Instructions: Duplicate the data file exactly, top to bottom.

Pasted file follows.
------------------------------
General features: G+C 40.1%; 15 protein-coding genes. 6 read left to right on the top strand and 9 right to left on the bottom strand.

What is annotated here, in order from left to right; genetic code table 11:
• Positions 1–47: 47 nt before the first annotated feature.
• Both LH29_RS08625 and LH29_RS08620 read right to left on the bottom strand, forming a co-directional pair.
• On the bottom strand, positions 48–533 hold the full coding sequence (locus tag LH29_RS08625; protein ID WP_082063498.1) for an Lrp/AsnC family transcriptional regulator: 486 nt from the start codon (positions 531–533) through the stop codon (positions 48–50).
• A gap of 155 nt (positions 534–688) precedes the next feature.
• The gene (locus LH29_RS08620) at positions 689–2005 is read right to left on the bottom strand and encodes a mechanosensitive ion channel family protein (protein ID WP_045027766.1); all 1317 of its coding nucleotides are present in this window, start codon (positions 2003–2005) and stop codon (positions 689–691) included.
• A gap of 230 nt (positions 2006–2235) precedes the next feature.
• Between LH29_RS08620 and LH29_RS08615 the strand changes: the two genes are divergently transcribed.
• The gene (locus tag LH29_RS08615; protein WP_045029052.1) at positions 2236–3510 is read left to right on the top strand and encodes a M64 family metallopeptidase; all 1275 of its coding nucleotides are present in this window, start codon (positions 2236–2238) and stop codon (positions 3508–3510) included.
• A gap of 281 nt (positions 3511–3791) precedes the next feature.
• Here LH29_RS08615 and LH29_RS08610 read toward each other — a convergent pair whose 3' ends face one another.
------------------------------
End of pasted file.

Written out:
General features: G+C 40.1%; 15 protein-coding genes. 6 read left to right on the top strand and 9 right to left on the bottom strand.

What is annotated here, in order from left to right; genetic code table 11:
• Positions 1–47: 47 nt before the first annotated feature.
• Both LH29_RS08625 and LH29_RS08620 read right to left on the bottom strand, forming a co-directional pair.
• On the bottom strand, positions 48–533 hold the full coding sequence (locus tag LH29_RS08625; protein ID WP_082063498.1) for an Lrp/AsnC family transcriptional regulator: 486 nt from the start codon (positions 531–533) through the stop codon (positions 48–50).
• A gap of 155 nt (positions 534–688) precedes the next feature.
• The gene (locus LH29_RS08620) at positions 689–2005 is read right to left on the bottom strand and encodes a mechanosensitive ion channel family protein (protein ID WP_045027766.1); all 1317 of its coding nucleotides are present in this window, start codon (positions 2003–2005) and stop codon (positions 689–691) included.
• A gap of 230 nt (positions 2006–2235) precedes the next feature.
• Between LH29_RS08620 and LH29_RS08615 the strand changes: the two genes are divergently transcribed.
• The gene (locus tag LH29_RS08615; protein WP_045029052.1) at positions 2236–3510 is read left to right on the top strand and encodes a M64 family metallopeptidase; all 1275 of its coding nucleotides are present in this window, start codon (positions 2236–2238) and stop codon (positions 3508–3510) included.
• A gap of 281 nt (positions 3511–3791) precedes the next feature.
• Here LH29_RS08615 and LH29_RS08610 read toward each other — a convergent pair whose 3' ends face one another.